Now I have to practice what I preach and use all this new-found time and energy creatively. If not writing, then something else that makes me happy.
I started journaling and diary keeping decades ago when I was a young girl.
It worked like a relief valve on a pressure cooker, but with one sad result. Family members read what I wrote and confronted me. People, if you have a loved one, please respect their privacy and don’t read what’s meant to be private. Yes, there are exceptions, such as suspecting a loved one is suicidal or self-harming, but that wasn’t my case.
I just wanted to release the sadness and frustrations of being a child of twice married, twice divorced parents in northern Louisiana in a time when divorce was considered socially unacceptable. It also helped with siblings who had no kind thoughts toward me. Or the devastation of being molested by someone who I should have been able to trust. What a powder keg. My journals and diaries were read and often destroyed, or I destroyed them after finding them read or locks picked.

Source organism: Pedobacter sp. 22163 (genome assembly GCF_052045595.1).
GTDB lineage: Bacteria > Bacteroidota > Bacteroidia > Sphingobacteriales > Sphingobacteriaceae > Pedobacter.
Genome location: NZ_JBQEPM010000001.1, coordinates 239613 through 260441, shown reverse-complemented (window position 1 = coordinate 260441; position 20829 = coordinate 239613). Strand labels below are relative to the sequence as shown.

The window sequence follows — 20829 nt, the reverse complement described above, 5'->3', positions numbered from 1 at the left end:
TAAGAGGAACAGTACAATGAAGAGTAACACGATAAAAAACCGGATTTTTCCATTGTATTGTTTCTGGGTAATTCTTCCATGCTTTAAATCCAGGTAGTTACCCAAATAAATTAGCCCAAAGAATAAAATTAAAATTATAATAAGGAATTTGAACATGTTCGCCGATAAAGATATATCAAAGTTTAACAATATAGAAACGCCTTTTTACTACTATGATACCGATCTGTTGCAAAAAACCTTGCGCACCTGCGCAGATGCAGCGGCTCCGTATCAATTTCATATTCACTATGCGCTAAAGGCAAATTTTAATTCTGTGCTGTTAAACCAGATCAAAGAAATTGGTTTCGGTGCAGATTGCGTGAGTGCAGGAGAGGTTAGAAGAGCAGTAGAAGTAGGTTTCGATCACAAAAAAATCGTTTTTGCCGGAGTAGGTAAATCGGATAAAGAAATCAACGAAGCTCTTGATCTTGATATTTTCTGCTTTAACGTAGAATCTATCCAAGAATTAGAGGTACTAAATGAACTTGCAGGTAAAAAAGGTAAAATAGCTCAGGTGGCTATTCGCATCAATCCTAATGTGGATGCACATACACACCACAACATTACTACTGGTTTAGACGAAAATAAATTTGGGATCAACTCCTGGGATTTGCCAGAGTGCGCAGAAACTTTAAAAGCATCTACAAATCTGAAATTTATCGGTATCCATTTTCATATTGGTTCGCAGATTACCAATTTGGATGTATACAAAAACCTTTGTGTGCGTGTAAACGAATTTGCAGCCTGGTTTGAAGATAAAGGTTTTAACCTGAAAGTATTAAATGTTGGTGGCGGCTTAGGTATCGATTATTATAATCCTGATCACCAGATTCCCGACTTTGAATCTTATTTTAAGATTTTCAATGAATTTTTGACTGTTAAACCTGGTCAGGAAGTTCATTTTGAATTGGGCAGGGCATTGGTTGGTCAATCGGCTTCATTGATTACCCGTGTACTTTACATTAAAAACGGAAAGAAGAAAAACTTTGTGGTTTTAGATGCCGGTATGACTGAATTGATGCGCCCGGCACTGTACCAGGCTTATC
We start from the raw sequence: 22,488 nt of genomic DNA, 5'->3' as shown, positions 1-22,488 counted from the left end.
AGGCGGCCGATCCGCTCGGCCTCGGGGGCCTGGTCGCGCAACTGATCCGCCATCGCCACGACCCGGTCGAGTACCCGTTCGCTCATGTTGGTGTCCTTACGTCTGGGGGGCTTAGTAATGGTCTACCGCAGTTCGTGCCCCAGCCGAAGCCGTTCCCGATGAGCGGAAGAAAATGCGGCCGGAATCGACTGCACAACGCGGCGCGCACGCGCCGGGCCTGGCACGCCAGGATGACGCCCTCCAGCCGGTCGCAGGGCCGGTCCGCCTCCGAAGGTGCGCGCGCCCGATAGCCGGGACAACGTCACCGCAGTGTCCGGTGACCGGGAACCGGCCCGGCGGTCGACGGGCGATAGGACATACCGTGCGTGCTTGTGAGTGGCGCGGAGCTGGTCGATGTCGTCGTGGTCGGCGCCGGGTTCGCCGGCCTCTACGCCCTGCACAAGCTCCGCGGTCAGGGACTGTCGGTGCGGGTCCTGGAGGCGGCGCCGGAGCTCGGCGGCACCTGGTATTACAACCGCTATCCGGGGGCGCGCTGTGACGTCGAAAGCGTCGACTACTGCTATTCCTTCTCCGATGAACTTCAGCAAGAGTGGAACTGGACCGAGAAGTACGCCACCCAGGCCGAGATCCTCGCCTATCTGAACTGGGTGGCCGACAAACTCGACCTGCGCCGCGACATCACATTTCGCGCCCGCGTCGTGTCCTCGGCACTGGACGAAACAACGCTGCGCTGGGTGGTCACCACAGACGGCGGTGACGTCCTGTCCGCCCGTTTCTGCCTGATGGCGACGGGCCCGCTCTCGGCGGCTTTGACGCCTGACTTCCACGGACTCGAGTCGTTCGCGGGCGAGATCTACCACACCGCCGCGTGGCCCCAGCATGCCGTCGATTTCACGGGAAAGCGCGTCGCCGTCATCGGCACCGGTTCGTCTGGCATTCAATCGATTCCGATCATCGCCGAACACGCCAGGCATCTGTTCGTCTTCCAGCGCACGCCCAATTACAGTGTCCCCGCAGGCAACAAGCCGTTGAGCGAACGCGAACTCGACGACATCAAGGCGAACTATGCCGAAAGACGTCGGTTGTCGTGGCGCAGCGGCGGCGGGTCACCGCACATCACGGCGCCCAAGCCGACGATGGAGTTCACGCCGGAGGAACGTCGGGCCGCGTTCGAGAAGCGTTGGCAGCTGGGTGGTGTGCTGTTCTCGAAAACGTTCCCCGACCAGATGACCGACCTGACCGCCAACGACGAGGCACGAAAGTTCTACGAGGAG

In college and later I tried journaling again, but often it was more depressing to write what was on my mind than keep it in. And somehow those journals disappeared too when I stored them in college things.
A while back one of the writers’ organizations I belong to, Romance Writers of America, featured an article on journaling and writing fiction. The artist in me caught onto words like colored pencils, stickers, tape, and I was lured in. Crafts, office supplies, dollar stores, and other places offer a treasure trove of journaling and scrapbooking supplies. I already had some things like colored pens and markers for editing, and those were integrated. One can get lost in all the pretty-pretty, so it’s important to remember why I was trying this new thing:
One can get lost in all the pretty-pretty, so it’s important to remember why I was trying this new thing: show accomplishments, goals, appointments, deadlines, encourage myself. Now the cynic in me scoffs at productivity stickers, but the artist oohs and aahs over them. Sometimes I need a sticker to remind me that a down day isn’t a failure, but just part of the effort.